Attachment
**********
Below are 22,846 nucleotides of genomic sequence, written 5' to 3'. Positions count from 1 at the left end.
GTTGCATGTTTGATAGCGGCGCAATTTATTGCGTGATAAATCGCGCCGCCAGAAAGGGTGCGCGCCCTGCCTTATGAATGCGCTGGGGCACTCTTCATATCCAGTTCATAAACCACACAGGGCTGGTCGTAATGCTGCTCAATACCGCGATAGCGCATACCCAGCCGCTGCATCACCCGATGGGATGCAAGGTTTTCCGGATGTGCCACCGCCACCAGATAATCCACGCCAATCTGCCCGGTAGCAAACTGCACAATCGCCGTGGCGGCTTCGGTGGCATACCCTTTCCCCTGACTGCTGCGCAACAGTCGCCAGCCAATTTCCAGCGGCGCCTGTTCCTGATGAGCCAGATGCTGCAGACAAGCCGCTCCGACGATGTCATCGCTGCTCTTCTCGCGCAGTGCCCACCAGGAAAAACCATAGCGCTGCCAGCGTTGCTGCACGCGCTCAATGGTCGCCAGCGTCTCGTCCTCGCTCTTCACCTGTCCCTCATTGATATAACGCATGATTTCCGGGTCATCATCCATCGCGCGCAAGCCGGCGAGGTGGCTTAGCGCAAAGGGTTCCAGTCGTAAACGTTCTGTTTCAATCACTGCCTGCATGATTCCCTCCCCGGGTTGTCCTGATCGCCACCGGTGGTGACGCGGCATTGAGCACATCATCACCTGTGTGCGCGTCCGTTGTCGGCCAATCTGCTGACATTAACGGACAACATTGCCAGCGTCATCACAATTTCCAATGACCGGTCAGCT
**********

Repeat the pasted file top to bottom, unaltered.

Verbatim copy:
Below are 22,846 nucleotides of genomic sequence, written 5' to 3'. Positions count from 1 at the left end.
GTTGCATGTTTGATAGCGGCGCAATTTATTGCGTGATAAATCGCGCCGCCAGAAAGGGTGCGCGCCCTGCCTTATGAATGCGCTGGGGCACTCTTCATATCCAGTTCATAAACCACACAGGGCTGGTCGTAATGCTGCTCAATACCGCGATAGCGCATACCCAGCCGCTGCATCACCCGATGGGATGCAAGGTTTTCCGGATGTGCCACCGCCACCAGATAATCCACGCCAATCTGCCCGGTAGCAAACTGCACAATCGCCGTGGCGGCTTCGGTGGCATACCCTTTCCCCTGACTGCTGCGCAACAGTCGCCAGCCAATTTCCAGCGGCGCCTGTTCCTGATGAGCCAGATGCTGCAGACAAGCCGCTCCGACGATGTCATCGCTGCTCTTCTCGCGCAGTGCCCACCAGGAAAAACCATAGCGCTGCCAGCGTTGCTGCACGCGCTCAATGGTCGCCAGCGTCTCGTCCTCGCTCTTCACCTGTCCCTCATTGATATAACGCATGATTTCCGGGTCATCATCCATCGCGCGCAAGCCGGCGAGGTGGCTTAGCGCAAAGGGTTCCAGTCGTAAACGTTCTGTTTCAATCACTGCCTGCATGATTCCCTCCCCGGGTTGTCCTGATCGCCACCGGTGGTGACGCGGCATTGAGCACATCATCACCTGTGTGCGCGTCCGTTGTCGGCCAATCTGCTGACATTAACGGACAACATTGCCAGCGTCATCACAATTTCCAATGACCGGTCAGCT